So you may have heard that a commission established by President Obama to come up with ways of fixing the federal budget mess has floated / leaked a draft of its recommendations.
You may have also heard many ominous things about those recommendations from various politicians and interest groups and what have you.
One iron rule of American democracy is this: the honest, hardworking American voter deserves a pony, and it ought to be free, just like our founding fathers intended it to be. We live in the best and freest country in the world, and there’s no reason our ponies ought not to be the best and most free as well.
Anyone who suggests that you don’t deserve the pony of your choice is probably a tool of nefarious special interests, and anyone who suggests that you need to pay for your pony is trying to reach into your pockets and throttle your free enterprise in the process (don’t go there).
Alas, there’s only one serious way to cope with the budget deficit problem facing the government, and that is: no more free ponies.
Which is why many people thought Obama was stupid to create this commission in the first place, since its eventual report would inevitably recommend the elimination of free ponies, and the headlines the next day would inevitably read “Obama Panel Pushes Government To Drop Ponies” or “Ponies Only For Those Who Can Pay, Says Obama Commission.”
Which is more or less exactly what happened. The panel came up with some very sensible, reasonable recommendations for putting the federal budget back in the black, that basically come down to: no more free ponies.
Most politicians immediately said, “that’s terrible! I’ll fight against it to my dying breath!” While some moderates said that they liked the parts where the panel talked about the possibility of keeping the ponies, but only disagreed with the parts about them not being free. The pony lobby issued a press release saying that it agreed that it was time to sternly look the deficit problem in the face and take bold, courageous steps to fix the problem, but that ponies, for obvious reasons, should be off the table.
But the Obama panel was not blind to the political realities involved. Although every politician ostensibly accountable to the voters is decrying its proposal in public, in private they are daydreaming about how good it would be if it were to come to pass.
Here’s why: most of the campaign contributions, lobbyist bribery, and overall flattery that politicians crave comes from people who are either hoping to get a big payoff in terms of government favors, or who are worried that their government-supplied cash cow may be endangered by upcoming legislation. The Obama-founded panel proposes a plan under which just about everybody — every lobbyist and special interest in the land — will be quaking in their boots and competing with each other to curry favor with the powers that be.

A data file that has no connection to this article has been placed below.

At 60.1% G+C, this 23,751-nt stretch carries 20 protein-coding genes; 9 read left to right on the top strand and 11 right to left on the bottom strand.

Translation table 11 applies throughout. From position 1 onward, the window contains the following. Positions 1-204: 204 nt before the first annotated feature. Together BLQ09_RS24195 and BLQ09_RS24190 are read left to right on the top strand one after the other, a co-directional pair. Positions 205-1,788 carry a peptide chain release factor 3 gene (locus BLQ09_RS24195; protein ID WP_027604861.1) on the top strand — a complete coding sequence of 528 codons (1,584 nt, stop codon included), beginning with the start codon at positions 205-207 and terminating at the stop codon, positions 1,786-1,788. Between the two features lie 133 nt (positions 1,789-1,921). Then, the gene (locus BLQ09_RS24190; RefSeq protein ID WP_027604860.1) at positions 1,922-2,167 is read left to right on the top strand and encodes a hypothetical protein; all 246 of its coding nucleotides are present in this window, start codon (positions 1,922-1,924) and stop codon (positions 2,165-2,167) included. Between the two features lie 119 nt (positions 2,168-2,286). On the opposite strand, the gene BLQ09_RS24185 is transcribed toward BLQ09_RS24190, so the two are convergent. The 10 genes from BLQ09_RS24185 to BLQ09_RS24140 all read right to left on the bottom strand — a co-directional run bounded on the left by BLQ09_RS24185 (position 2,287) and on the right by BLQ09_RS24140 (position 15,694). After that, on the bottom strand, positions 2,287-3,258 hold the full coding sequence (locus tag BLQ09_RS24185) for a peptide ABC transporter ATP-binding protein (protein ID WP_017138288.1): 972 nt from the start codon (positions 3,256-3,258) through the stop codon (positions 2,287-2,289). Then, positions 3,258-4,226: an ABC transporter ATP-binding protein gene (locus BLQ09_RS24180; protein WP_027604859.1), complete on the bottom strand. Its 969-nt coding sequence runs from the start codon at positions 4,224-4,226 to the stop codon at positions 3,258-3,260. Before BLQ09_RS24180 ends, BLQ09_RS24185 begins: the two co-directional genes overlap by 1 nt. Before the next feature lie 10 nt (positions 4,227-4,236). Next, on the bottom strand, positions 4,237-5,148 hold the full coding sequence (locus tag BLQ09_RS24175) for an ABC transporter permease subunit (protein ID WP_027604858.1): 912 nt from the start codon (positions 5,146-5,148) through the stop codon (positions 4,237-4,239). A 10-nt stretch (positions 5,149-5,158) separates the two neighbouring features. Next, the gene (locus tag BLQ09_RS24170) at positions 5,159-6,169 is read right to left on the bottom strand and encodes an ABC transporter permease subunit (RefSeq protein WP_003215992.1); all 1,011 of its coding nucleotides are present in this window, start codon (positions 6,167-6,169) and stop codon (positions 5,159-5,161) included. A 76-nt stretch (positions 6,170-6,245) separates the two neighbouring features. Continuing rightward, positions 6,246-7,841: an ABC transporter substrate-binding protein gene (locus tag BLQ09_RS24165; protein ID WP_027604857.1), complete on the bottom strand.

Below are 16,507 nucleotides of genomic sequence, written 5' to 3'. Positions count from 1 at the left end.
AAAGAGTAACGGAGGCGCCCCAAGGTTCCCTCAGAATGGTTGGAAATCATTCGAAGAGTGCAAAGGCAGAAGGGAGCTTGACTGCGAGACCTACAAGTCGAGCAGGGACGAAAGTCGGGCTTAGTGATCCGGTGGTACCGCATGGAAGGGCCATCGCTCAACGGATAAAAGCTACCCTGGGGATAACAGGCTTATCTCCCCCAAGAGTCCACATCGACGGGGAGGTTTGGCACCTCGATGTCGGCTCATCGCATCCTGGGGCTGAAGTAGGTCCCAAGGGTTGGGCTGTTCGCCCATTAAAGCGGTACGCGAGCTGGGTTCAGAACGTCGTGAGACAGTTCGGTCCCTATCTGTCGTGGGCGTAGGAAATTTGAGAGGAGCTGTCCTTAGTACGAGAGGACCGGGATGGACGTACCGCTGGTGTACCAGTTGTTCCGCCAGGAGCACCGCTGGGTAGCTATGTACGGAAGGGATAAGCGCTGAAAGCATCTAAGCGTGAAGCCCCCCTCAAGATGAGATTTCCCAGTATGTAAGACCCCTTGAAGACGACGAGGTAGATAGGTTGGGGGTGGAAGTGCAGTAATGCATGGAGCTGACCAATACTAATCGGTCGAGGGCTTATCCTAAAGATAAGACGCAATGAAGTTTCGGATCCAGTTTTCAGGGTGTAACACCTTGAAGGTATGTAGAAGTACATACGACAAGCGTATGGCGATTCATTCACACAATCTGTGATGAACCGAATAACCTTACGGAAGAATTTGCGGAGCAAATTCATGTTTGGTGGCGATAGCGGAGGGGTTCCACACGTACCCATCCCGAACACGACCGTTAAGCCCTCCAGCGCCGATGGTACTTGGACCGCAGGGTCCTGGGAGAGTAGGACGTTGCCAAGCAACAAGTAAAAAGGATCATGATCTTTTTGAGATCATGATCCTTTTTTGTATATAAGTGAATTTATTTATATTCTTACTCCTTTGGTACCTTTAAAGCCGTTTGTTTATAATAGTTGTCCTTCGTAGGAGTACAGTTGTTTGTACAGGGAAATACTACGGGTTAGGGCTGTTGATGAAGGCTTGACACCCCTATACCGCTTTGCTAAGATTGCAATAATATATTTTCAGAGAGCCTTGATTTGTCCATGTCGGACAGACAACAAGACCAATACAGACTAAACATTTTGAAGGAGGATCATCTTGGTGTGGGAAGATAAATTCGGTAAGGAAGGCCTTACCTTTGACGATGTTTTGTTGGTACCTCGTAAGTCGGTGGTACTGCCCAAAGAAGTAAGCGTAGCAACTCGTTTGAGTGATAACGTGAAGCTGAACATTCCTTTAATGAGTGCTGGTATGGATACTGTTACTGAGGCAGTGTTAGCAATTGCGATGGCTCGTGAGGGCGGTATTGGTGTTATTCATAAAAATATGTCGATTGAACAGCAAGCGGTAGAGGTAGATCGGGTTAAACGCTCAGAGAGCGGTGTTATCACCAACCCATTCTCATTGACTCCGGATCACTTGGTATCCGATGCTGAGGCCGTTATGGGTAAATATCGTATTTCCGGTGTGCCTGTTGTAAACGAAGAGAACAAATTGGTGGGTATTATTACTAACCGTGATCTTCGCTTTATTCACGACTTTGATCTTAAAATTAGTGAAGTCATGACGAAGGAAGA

The panel recommends something like a “reboot” of the tax code that would eliminate enormous numbers of tax subsidies, deductions, credits, expenditures, and special tax treatment of certain types of income in one fell swoop, as well as cutting some spending — simultaneously slashing tax rates across the board. Then it would enforce PAYGO-like rules so that legislators could vote any of those popular items back in, but only if they could find a budget offset to pay for it (such as an offsetting spending cut or an increase in the newly-lowered tax rate).
In theory, a congresscritter can vote for the “reboot” — saying that it’s an important, bold, courageous step toward fiscal accountability — while at the same time vowing to go into phase two of the process vigorously defending the favorite tax subsidies of his or her constituents and paymasters — and to the extent that he or she succeeds, can claim the laurels of a hero.
The overt idea behind this is that only the most politically popular subsidies will remain, and the others will fall by the wayside, leaving a flatter, simpler tax code with a broader base — one that allows for a balanced budget. The covert idea is that in this plan, everybody’s ox is in danger of being gored, and everyone will be lining up to try to convince their congresscritters to save their own beloved handout — and trying to win the favors of their congresscritter with all of the money, favors, and flattery that lobbyists know how to dispense and that congresscritters love so much.
I suspect that even this won’t be enough to do the trick, though. Anyone who votes for the “reboot” knows that by doing so they’ll be answering in the next election to ads saying “My opponent voted to eliminate free ponies for disabled veterans, homeless children, and middle-class soccer moms whose children were brought up to believe ponies were part of the American Dream.” Let someone else take the fall for this, not I — I’ve got a tough election coming up…
Which suggests that the structural problems leading to the impending bankruptcy of the U.S. government may in fact be insoluble. Which, unless you’re actively rooting for the bankruptcy of the U.S. government, is probably a bit of a downer. Myself, I’m cracking a beer and smiling.